The tax advantage of the MLP CEFs

In fact, the MLP closed end funds combine the advantages of corporations and partnerships because they issue publicly traded equity interests (units) but pay taxes as limited partnerships. To better understand the tax advantage, consider that most equity funds are RICs (regulated investment companies), which allows them to pass the capital gain taxes and income to investors and avoid taxation.

However, RICs cannot invest more than 25% of the portfolio in MLPs. Therefore, most MLPs are organized as C-corporations to invest exclusively in MLP closed end funds and pay the 35% corporate income tax.

The tax advantage of the MLP CEFs is effective if they earn at least 90% of their income from oil and gas products as well as natural resources that pertain to the section 613 of the federal tax code. So, if you are seeking exposure to the energy sector along with a tax-deferred income, MLP closed end funds can be worth considering.  [click to continue…]

The Magic of Dividend Champions

Dividend-paying companies are the backbone of value investing. Besides the fact that they are consistently delivering a dividend payment, most of the time they are also raising their annual dividend payment.

Also, although most investors believe that great dividends come with expensive price tags, the truth of the matter is that often the market cap is irrelevant of the dividend payment.

dividend champions

What is a Dividend Champion After All?

Dividend champions are companies that have raised their dividend payment for 25+ consecutive years and are different than dividend aristocrats, which are all members of the S&P500 index.

The dividend champions is a list of 98 companies, released by the DRiP Investing Resource Center, which includes large caps and mid-caps that are 25+ consecutive dividend increasers. The list also includes the special dividends paid and information on which companies are offering a dividend reinvestment plan (DRIP).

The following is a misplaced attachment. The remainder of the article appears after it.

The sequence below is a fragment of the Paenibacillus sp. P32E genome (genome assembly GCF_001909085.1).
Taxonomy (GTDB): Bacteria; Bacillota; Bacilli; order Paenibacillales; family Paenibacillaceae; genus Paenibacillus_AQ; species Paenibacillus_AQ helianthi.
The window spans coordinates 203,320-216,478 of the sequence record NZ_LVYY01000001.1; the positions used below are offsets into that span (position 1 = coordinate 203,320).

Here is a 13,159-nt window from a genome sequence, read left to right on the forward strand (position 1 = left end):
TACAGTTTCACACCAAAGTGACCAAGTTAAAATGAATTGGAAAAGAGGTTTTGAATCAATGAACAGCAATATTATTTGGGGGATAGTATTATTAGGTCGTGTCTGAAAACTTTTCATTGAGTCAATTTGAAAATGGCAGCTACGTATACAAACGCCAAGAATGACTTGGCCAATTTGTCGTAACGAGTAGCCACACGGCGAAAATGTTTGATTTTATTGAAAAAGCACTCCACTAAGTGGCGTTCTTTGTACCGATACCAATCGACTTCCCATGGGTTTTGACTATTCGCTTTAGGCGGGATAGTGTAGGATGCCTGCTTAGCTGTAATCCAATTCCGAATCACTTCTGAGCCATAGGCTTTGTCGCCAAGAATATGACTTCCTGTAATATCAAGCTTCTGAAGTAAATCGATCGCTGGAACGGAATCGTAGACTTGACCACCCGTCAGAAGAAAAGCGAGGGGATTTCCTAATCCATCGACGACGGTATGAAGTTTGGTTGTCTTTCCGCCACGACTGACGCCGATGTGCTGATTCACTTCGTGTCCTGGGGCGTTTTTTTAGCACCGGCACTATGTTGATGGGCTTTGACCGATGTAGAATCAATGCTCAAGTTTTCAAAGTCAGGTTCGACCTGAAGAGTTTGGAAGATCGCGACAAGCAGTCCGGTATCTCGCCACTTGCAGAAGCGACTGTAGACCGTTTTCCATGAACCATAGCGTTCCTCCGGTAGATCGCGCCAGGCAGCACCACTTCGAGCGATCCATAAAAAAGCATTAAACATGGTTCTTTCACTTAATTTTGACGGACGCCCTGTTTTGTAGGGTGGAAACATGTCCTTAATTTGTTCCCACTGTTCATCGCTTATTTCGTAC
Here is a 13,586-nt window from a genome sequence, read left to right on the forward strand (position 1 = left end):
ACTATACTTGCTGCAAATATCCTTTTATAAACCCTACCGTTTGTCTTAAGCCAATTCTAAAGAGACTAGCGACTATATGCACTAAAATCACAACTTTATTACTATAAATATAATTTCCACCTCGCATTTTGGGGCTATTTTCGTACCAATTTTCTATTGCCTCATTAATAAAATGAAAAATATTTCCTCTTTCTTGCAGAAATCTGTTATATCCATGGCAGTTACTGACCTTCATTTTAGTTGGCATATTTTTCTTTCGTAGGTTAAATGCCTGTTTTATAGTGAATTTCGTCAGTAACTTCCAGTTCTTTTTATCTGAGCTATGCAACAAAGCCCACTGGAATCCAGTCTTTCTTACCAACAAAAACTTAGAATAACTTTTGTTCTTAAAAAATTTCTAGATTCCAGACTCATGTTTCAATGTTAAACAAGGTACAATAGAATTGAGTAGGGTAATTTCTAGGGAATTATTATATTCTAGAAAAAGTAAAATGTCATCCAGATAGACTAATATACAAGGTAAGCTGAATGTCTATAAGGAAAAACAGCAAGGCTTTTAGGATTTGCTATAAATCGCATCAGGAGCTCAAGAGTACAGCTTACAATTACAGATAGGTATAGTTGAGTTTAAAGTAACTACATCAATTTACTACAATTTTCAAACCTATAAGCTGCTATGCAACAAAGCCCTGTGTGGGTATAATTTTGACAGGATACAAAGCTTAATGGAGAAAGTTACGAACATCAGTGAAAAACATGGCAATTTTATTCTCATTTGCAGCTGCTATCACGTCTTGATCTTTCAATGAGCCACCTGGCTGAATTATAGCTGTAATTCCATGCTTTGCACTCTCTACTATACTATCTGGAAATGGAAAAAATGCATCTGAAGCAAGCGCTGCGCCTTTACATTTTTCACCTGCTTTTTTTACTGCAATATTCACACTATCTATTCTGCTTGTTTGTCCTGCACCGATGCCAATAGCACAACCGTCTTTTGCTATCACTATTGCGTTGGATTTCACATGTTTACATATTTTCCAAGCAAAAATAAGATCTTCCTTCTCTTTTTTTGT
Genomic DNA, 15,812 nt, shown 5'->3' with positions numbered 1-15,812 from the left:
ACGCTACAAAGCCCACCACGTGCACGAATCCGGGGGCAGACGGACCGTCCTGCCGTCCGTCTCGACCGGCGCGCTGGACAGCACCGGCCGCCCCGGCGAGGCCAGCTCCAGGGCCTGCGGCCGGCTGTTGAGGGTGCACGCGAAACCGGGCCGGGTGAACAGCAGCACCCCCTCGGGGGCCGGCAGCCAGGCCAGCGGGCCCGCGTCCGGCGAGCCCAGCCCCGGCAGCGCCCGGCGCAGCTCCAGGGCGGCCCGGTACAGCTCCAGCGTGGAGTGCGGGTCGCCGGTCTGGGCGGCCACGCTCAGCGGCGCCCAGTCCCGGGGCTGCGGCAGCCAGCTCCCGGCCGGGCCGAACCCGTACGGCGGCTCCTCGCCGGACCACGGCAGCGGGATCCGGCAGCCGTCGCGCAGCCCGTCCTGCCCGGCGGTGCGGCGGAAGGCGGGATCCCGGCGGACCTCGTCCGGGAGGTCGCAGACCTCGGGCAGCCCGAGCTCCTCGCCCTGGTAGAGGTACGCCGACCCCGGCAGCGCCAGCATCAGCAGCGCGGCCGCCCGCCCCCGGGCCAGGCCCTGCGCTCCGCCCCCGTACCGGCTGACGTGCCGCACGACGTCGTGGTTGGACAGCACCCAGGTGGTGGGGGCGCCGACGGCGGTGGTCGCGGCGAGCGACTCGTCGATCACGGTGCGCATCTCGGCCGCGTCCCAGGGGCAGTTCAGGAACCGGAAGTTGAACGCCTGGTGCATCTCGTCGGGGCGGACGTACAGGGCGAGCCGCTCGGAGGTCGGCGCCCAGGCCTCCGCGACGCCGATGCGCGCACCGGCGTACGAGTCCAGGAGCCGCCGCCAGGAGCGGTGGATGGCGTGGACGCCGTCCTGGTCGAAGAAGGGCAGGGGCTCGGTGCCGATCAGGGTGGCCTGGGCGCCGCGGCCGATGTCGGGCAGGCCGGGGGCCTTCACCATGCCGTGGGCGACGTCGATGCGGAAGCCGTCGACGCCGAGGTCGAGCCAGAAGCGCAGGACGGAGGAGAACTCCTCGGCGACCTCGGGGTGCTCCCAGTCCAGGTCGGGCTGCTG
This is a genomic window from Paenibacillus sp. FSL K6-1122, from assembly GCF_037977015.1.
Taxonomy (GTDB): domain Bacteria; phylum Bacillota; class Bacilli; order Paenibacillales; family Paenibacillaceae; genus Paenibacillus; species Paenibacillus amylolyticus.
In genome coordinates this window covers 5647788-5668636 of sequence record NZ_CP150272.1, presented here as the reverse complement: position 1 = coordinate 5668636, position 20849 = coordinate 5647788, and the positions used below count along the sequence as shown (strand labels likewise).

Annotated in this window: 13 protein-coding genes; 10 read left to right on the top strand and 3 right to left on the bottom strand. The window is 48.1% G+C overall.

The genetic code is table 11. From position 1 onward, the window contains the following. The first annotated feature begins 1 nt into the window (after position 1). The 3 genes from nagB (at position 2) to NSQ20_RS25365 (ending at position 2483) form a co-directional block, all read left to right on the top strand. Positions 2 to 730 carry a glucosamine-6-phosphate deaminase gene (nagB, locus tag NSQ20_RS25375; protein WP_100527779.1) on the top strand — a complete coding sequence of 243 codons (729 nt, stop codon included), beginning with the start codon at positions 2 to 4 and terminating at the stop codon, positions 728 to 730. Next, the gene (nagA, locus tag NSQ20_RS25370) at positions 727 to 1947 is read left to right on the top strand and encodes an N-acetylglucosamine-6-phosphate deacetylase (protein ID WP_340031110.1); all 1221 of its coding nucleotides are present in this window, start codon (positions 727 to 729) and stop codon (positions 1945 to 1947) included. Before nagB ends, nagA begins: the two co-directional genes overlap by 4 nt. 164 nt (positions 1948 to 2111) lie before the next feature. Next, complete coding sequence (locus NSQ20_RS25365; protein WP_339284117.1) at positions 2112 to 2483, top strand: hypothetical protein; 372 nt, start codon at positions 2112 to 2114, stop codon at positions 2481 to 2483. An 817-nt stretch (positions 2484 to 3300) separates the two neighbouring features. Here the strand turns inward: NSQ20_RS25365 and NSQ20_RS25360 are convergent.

Dividend Champions Are Strong, Yet Not Necessarily Large

Large caps are more likely to deliver a dividend in a consistent way. Why? Because they have a global brand name, and they generate strong economic results with the potential to attract more investors. As more people are trusting their money with a stock, the price of the stock rises.

However, in practice, there are many overvalued stocks that trade way above their fair value exactly because investors have massively believed in them.

On the other hand, evidence shows that there are mid-cap companies with the potential to even outperform the large caps in their dividend payments. Don’t forget that delivering a dividend is a combination of three factors: strong earnings, low debt, and growth.  [click to continue…]

Hedge Your Portfolio Like a Billionaire

Did you know that you can hedge your portfolio just like a billionaire? In this post I’ll lay out a simple strategy used by large banks, Fortune 500 companies, hedge fund managers, and billionaire investors across the globe.

This is a strategy, that with a little creativity, you can employ in your portfolio as well! It shouldn’t be a secret from which only the rich few can benefit.

hedge

[This is a guest post from Patient Wealth. His bio: I live in the Mid Atlantic region with my wife and children.  I am a finance manager for a Fortune 100 Company with over 10 years experience and have an MBA and CPA – but my true passion is investing!]

Before I get into some of the details let me give you the basic idea. What is hedging? Hedging is simply managing the risk of your portfolio through taking a position which makes money when your portfolio decreases in value. This allows an investor to limit losses.

Hedge Funds

You may have heard about hedge funds or hedge fund managers like Bernie Madoff. Or how about George Soros who famously bet against the British Pound? And what about Long-Term Capital Management which went down in flames and almost brought down the global banking system with it?

But hedge funds may or may not employ the strategy that I will be discussing. I want to deal with this first to dispel any misconceptions that may come to mind when talking about hedging.

The term “hedge fund” is loose jargon to refer to an investment fund which is only available to qualified (wealthy) investors as defined by the federal government. They use many many techniques, including but not limited to hedging, in order to execute their strategies.

But these funds can really be doing anything and are not a homogenous group at all. So don’t think about hedge funds when thinking about the strategy of hedging. They are two different things.

So What is a Hedge?

A hedge is simply a way to lessen your risk. Let’s take an example that most of us can identify with. Let’s say there is a trucking company that has contracts to ship goods across the country. The trucking company makes great money and provides good service to their customers. Everyone is happy.

But nothing in the contract allows for an adjustment in the cost of shipping based on the price of diesel.  [click to continue…]